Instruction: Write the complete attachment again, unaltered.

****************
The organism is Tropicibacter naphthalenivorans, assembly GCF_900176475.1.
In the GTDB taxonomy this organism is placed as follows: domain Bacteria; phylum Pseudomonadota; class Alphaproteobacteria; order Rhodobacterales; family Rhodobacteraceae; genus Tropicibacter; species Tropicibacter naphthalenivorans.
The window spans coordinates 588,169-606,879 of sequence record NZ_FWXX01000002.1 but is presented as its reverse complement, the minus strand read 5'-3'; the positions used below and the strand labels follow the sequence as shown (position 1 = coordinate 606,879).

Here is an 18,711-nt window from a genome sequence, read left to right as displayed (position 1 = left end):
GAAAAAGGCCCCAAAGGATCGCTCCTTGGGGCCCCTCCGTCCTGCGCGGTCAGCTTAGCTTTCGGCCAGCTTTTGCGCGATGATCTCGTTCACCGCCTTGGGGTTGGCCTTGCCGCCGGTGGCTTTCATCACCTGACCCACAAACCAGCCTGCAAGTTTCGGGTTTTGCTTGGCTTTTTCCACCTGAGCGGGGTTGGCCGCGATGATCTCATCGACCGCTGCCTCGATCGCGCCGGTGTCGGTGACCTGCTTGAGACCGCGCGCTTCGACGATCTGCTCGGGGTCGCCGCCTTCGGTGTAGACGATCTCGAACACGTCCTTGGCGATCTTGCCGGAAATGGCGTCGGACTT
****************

The organism is Tropicibacter naphthalenivorans, assembly GCF_900176475.1.
In the GTDB taxonomy this organism is placed as follows: domain Bacteria; phylum Pseudomonadota; class Alphaproteobacteria; order Rhodobacterales; family Rhodobacteraceae; genus Tropicibacter; species Tropicibacter naphthalenivorans.
The window spans coordinates 588,169-606,879 of sequence record NZ_FWXX01000002.1 but is presented as its reverse complement, the minus strand read 5'-3'; the positions used below and the strand labels follow the sequence as shown (position 1 = coordinate 606,879).

Here is an 18,711-nt window from a genome sequence, read left to right as displayed (position 1 = left end):
GAAAAAGGCCCCAAAGGATCGCTCCTTGGGGCCCCTCCGTCCTGCGCGGTCAGCTTAGCTTTCGGCCAGCTTTTGCGCGATGATCTCGTTCACCGCCTTGGGGTTGGCCTTGCCGCCGGTGGCTTTCATCACCTGACCCACAAACCAGCCTGCAAGTTTCGGGTTTTGCTTGGCTTTTTCCACCTGAGCGGGGTTGGCCGCGATGATCTCATCGACCGCTGCCTCGATCGCGCCGGTGTCGGTGACCTGCTTGAGACCGCGCGCTTCGACGATCTGCTCGGGGTCGCCGCCTTCGGTGTAGACGATCTCGAACACGTCCTTGGCGATCTTGCCGGAAATGGCGTCGGACTT